Under Sink vs Countertop Reverse Osmosis Filters
Reverse osmosis is one of the most thorough filtration methods, removing upwards of 99.9% of all contaminants from water. Traditional RO systems were installed under the sink, but more recently the invention of countertop systems has led to more accessible clean water for many people. In this article we’ll discuss under sink vs countertop reverse osmosis filters, and the advantages and disadvantages of each.
Countertop Reverse Osmosis Systems
Countertop reverse osmosis systems are small, compact filter units that combine multiple stages of filtration within a smaller footprint. They sit on a kitchen countertop and are either connected to a kitchen sink faucet via a hose, or have a water holding tank which is filled like a pitcher.
More portable option
A huge benefit of countertop reverse osmosis units is that they’re not stuck in one location. Installation typically requires simply connecting the system up to a kitchen sink faucet, which takes less than 5 minutes to do. Some countertop reverse osmosis filters are completely independent and just need to be filled with water to operate, making them even more portable. You can use a countertop RO filter in any location where you have access to a kitchen sink.
Compared to most under-sink reverse osmosis units, countertop filters tend to be much affordable. If you’re looking to achieve the benefits of reverse osmosis without spending too much money, countertop reverse osmosis systems are a wallet-friendly option to consider.
With a countertop reverse osmosis filter, you can benefit from a much quicker installation. Because you don’t need to install the filter at your waterline, it’s just a case of clicking the filters in place and adding water. Because of how easy it is to install and use, you have more control over when to use the filter, where to install it, how and when you store it away, and more.
Extra effort to use
Some reverse osmosis filters need to be manually filled with water, rather than connecting to your kitchen faucet. This means more effort on your part, and some people with mobility issues may struggle to lift a container full of water.
Having a manual-fill countertop reverse osmosis system means the system will only be able to filter a specific amount of water at a time. If you have a large family, you may find that you need to fill the filter fairly frequently to ensure you have access to enough water throughout the day.
Not always immediate
Again, if you have a countertop RO filter that you need to fill with water yourself, you may have to wait some time for all the water to filter through the system before you can drink it. This typically takes between 10 and 20 minutes, depending on which option you go for. The Aqua Tru filter, for example, filters through one gallon of water in less than 10 minutes. If you’d rather have constant access to a clean water supply, some types of countertop filter may not be for you.
Under Sink Reverse Osmosis Systems
Under-sink reverse osmosis filters are installed underneath a kitchen sink, where they’re connected directly to the cold water line, and provide immediate access to clean water, usually from a designated faucet.
Immediate access to clean water
Perhaps the biggest under sink RO benefit of all is that it produces clean water with no delay. When you turn on your faucet, you’ll be able to fill a glass with clean RO water almost as quickly as you could with no filter installed.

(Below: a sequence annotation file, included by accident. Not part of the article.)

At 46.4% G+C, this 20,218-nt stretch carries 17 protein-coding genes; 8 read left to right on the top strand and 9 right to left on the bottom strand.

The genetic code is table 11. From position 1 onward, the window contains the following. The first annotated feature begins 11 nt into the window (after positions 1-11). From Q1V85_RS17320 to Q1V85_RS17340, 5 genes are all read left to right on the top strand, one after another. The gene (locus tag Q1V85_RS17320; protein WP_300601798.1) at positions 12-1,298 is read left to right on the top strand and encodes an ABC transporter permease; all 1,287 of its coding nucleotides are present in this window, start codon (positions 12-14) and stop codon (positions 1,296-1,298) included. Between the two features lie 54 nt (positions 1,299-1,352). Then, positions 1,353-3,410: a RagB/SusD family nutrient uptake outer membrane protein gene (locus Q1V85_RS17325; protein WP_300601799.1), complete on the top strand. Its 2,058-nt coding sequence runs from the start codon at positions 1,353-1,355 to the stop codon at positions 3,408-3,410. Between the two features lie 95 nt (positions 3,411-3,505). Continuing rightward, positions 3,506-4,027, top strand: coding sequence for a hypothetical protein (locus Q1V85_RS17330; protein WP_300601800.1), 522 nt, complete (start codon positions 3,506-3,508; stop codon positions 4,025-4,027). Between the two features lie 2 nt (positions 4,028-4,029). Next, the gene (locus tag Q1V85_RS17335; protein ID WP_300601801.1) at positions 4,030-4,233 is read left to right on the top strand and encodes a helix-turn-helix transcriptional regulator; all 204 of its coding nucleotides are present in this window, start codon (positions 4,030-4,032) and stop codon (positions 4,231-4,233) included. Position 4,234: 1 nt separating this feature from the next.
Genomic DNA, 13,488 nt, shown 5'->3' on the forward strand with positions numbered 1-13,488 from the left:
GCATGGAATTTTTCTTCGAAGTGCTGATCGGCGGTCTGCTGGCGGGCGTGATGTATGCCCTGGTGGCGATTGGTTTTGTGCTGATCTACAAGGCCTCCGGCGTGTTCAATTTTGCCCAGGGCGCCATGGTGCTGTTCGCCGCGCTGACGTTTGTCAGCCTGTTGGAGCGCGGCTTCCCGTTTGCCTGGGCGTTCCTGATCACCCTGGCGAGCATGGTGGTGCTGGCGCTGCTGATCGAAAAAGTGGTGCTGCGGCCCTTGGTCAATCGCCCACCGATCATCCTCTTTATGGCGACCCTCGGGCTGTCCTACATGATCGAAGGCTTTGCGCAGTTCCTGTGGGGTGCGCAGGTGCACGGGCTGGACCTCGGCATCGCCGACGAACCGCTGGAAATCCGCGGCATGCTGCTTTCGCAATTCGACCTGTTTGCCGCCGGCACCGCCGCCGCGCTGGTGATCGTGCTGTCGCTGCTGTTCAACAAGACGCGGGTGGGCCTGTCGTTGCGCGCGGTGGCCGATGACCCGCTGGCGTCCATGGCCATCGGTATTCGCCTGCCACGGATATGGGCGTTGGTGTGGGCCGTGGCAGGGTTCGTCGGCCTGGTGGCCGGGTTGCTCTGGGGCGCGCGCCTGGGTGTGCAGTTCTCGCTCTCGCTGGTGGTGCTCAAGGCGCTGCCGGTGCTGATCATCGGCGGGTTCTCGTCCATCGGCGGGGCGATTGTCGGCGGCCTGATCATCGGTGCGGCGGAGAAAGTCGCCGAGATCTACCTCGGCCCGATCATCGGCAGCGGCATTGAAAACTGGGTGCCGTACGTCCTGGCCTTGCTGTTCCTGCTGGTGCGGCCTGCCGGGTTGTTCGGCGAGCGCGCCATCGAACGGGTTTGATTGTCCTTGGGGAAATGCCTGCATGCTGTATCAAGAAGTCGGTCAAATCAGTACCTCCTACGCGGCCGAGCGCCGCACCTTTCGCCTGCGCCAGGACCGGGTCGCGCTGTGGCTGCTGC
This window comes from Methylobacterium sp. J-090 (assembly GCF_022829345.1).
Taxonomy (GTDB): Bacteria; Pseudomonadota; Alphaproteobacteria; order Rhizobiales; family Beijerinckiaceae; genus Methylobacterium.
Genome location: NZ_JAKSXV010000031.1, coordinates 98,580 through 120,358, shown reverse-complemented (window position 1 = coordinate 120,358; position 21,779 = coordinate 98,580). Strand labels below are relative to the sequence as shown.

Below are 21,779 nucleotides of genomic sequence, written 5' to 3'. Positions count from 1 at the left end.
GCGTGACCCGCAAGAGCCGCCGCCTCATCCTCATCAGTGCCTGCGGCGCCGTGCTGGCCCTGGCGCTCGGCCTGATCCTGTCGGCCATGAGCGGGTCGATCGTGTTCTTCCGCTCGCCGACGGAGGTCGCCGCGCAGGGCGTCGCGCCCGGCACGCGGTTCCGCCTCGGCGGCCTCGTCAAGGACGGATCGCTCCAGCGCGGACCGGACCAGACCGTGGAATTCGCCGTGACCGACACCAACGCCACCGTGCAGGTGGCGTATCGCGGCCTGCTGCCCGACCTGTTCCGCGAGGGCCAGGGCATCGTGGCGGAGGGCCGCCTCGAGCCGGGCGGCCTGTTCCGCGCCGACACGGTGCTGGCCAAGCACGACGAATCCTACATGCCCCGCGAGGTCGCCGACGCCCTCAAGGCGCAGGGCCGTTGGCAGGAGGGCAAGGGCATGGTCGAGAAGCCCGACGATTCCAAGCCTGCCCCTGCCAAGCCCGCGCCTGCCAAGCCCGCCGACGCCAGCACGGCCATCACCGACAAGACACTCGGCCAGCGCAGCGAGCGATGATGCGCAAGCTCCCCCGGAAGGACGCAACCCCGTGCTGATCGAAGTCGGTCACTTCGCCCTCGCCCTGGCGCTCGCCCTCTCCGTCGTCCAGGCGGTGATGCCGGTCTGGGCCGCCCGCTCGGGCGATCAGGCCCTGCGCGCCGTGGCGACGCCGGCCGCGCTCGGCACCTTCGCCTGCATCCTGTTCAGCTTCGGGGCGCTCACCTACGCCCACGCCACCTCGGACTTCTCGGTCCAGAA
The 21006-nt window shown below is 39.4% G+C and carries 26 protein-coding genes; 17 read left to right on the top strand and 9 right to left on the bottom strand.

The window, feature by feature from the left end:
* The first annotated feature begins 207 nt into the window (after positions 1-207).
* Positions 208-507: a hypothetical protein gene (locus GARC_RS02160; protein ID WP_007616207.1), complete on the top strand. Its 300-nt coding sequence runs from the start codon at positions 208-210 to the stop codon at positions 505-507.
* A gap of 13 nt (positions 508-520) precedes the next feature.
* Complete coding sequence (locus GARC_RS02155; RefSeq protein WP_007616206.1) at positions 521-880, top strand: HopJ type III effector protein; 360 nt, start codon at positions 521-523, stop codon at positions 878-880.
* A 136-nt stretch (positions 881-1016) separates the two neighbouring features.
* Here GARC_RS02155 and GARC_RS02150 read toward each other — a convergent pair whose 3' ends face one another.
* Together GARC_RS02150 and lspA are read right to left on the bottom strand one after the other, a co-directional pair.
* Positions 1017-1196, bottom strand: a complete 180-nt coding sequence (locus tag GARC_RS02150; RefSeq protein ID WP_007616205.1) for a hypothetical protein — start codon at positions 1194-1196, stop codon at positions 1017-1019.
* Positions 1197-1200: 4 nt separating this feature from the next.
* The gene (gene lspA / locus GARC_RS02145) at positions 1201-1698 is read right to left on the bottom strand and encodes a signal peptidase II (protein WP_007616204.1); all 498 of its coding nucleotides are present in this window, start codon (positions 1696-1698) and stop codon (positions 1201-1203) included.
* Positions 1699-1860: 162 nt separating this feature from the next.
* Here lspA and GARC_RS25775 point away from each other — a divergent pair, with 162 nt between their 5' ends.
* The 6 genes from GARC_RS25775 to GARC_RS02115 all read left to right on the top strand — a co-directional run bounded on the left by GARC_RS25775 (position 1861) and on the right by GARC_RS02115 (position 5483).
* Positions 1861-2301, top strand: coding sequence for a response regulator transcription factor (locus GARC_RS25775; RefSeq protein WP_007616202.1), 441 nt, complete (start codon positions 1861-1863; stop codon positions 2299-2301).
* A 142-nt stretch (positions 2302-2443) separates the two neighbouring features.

Owning an under-sink reverse osmosis filter requires very little work on your part. Once installation is out of the way, you only need to worry about replacing the filters and RO membrane. As most filters last around 6-9 months, and the RO membrane lasts for 2 years, this small maintenance task isn’t something you’ll have to constantly keep at the forefront of your mind.
Multiple filtration options
When buying an under-sink filter, you can opt for a standard system with a tank or a more modern tankless system. Both have their pros and cons - tankless systems tend to cost more but take up less space, while tank-based systems have a bigger footprint but are the more affordable option.
If you consider yourself fairly handy, you shouldn’t find it too challenging to install an under-sink filter. But if your DIY skills are a little rusty, you may struggle to follow the instructions for installing the system at your waterline. For this reason, you may need to pay for a plumber to do the job for you.
Not all parts included
The majority of under-sink RO filters come with everything you need for the system itself: the filters and filter housing, RO membrane, bypass valve, and so on. But many systems don’t come with all the fittings and connections you need to properly install the unit, which may require a trip to your local DIY store.
Once you’ve installed an under-sink RO system, that’s that. It’s not something you can quickly install and remove as you please, so you won’t be able to take this system to your office or a vacation home as you could with a countertop filter. Additionally, under-sink RO filters may not be an option for you if you’re renting because the invasive installation usually violates terms in a typical rental contract. An above counter filter, however, is the ideal solution for renters.
So Which is Better, Under Sink or Countertop RO?
Both types of reverse osmosis filter can help you to save money in the long run, especially if you exclusively drink bottled water. A reverse osmosis system, whether countertop or under-sink, is an investment upfront, but it usually pays itself off after between 1 and 2 years.
The type of system you opt for will depend on your personal preferences, available space, plumbing skills, and family size. But it would be difficult to say that one is better than the other.